Original URL path: http://www.craftymind.com/introducing-guimark-an-ria-benchmark-for-flex-silverlight-html-and-more/ (2016-04-27)
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  • AIR | Craftymind
    few months ago someone on the Adobe boards asked why the Flex testcase in Bubblemark seemed to act so different in AIR versus in the browser Yesterday I saw the same question come up again and I figured I d finally weigh in on the topic The simple answer is that the test was created improperly the complex answer has to do with the inherent limitations of the test itself First off for those who don t know what the Bubblemark test is its a simple animation test case implemented in different GUI frameworks its kinda like an Acid2 test for rendering speed The charts should ideally give you a base number to understand how well one technology compares against another for rendering As a GUI developer I ve been a bit underwhelmed with the whole thing and heres why The author doesn t understand Flash s rendering engine The easiest way to illustrate how incorrectly the Flash test was designed is to download the source and change the compiled framerate to 1 fps Re compile and run the test and you ll notice the benchmark framerate running at 50 fps You can clearly see the balls only moving once per second yet the test thinks its flying along This is because the testcase makes the incorrect assumptions that changing the properties of a DisplayObject causes it to render right away The reality is Flash holds on to all display updates till the next render pass and applies all the latest changes at once Changing the position of an object every 5 milliseconds is meaningless when Flash is bound by a 33 millisecond render pass or whatever you re framerate divided by 1000 happens to be A correct test case would rely on an ENTER FRAME handler to change x and y values and get rid of any Timer calls Framerate tests above 60 fps are meaningless Seriously any GUI benchmark designed to test above 60 fps is bogus In fact a pretty simple optimization technique for Adobe or Sun would be to cap the paint requests that get forwarded to OS X or Windows simply because the majority of computer users these days are on LCD panels which natively run at 60 fps Some operating systems even go a step further and limit the effective framerate of paint requests it sends to the videocard see Beam Sync on Mac So when you see the Java test case fly up to 120 fps on Bubblemark you can realistically only see 60 of those frames and there might be a chance the other 60 are never even calculated by Javas layout engine The test just moves balls around This is my biggest beef with the benchmark because it only tests one simple aspect of the rendering engine in these technologies which is bitmap translation How do bitmaps moving around the screen tell you anything about the capabilities of the respective technologies Do the JavaFX guys really think optimizing this usecase will

    Original URL path: http://www.craftymind.com/category/air/ (2016-04-27)
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  • Why Bubblemark is a poor ui benchmark | Craftymind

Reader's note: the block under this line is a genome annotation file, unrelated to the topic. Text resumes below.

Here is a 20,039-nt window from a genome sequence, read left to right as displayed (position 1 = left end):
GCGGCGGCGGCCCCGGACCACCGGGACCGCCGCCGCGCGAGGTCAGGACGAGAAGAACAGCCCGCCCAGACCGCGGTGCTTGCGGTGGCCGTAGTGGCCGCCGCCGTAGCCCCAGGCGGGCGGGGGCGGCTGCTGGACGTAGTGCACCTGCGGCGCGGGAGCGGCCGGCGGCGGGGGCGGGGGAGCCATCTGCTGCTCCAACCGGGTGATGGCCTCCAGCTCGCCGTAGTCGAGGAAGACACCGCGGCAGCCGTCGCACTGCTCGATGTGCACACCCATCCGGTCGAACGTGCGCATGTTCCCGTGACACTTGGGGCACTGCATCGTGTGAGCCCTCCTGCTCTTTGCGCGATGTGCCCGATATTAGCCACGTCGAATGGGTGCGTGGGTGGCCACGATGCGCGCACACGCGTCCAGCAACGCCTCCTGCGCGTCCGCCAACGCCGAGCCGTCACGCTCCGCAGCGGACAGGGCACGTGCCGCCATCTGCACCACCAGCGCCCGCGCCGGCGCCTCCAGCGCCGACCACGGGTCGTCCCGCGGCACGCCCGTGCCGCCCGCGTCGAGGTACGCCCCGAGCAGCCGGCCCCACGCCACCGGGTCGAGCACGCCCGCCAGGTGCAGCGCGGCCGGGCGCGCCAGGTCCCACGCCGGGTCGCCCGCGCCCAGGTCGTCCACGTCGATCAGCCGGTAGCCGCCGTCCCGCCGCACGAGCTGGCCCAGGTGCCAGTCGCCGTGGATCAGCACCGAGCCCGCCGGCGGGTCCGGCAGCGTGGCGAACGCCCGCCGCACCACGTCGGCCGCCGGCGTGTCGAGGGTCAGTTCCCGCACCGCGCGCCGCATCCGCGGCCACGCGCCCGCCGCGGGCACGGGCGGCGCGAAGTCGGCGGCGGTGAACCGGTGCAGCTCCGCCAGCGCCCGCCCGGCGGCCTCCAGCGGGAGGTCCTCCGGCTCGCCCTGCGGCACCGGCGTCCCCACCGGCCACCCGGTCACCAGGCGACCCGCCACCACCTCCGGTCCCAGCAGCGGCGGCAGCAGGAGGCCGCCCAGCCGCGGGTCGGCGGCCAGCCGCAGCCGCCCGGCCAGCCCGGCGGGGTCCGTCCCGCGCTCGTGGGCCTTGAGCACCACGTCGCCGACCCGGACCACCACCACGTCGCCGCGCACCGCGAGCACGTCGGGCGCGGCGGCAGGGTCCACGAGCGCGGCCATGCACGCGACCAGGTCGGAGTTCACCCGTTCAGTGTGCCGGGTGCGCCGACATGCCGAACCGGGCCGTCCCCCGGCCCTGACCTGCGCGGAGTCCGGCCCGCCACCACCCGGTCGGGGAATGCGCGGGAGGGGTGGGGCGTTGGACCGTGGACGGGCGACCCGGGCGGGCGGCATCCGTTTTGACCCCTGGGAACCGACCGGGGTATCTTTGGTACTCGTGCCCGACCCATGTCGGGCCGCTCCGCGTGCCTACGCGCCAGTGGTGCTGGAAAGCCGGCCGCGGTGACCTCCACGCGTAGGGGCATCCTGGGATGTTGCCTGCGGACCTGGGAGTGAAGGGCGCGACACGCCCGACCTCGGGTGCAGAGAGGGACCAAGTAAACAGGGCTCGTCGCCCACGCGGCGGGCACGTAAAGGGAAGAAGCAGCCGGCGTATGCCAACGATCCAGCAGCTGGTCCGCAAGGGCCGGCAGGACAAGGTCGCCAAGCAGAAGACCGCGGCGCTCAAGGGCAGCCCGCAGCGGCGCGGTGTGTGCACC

case fly up to 120 fps on Bubblemark you can realistically only see 60 of those frames and there might be a chance the other 60 are never even calculated by Javas layout engine The test just moves balls around This is my biggest beef with the benchmark because it only tests one simple aspect of the rendering engine in these technologies which is bitmap translation How do bitmaps moving around the screen tell you anything about the capabilities of the respective technologies Do the JavaFX guys really think optimizing this usecase will make their technology relevant The only thing Bubblemark will tell you is which runtimes might best handle bitmap particle emitters thats about it Theres a lot more that goes into both the layout engine and the rendering pipeline of these different technologies and its a shame that only the most basic aspect is being tested The funny thing is if you open up your task manager while running the tests you ll notice that several of them don t even try to run at full speed my CPU is sitting as low as 20 in some cases This means the runtimes don t even consider the test difficult enough to give it full attention and have opted for using less power over faster motion I don t mean to cut down the developers responsible for Bubblemark because at least they came up with a simple way to help us all compare these different technologies I just think its a bit misguided to put any meaning behind these numbers When evaluating your options for a GUI framework in our flashy web 2 0 world you need to consider how well a technology can handle object scaling alpha transparencies rotations text reflow along with basic x and y translation and dynamic redraws Even more realistically developers need to be aware of the limits in the 25 45 framerate region since this is where you can efficiently balance render complexity with smooth animation I ve uploaded a couple quick test cases in Flash HTML and Silverlight that I think provide a good foundation for stressing a rendering engine and hopefully I ll get a chance to expand them more into a full test suite Post navigation Previous Post Kick starting the garbage collector in Actionscript 3 with AIR Next Post Updated Elastic Racetrack for Flash 9 and AVM2 9 thoughts on Why Bubblemark is a poor ui benchmark Chet Haase says April 11 2008 at 2 10 pm Sean Good points similar to the beefs that James Ward and I had with the test Note however in your first point that just changing the timing mechanism to use an ENTER FRAME handler instead of Timer won t fix the timing resolution issue I mentioned in my blog post they re both capped in the browser to a much lower rate than they could handle basically the refresh rate of the monitor So updaing the values in ENTER FRAME might be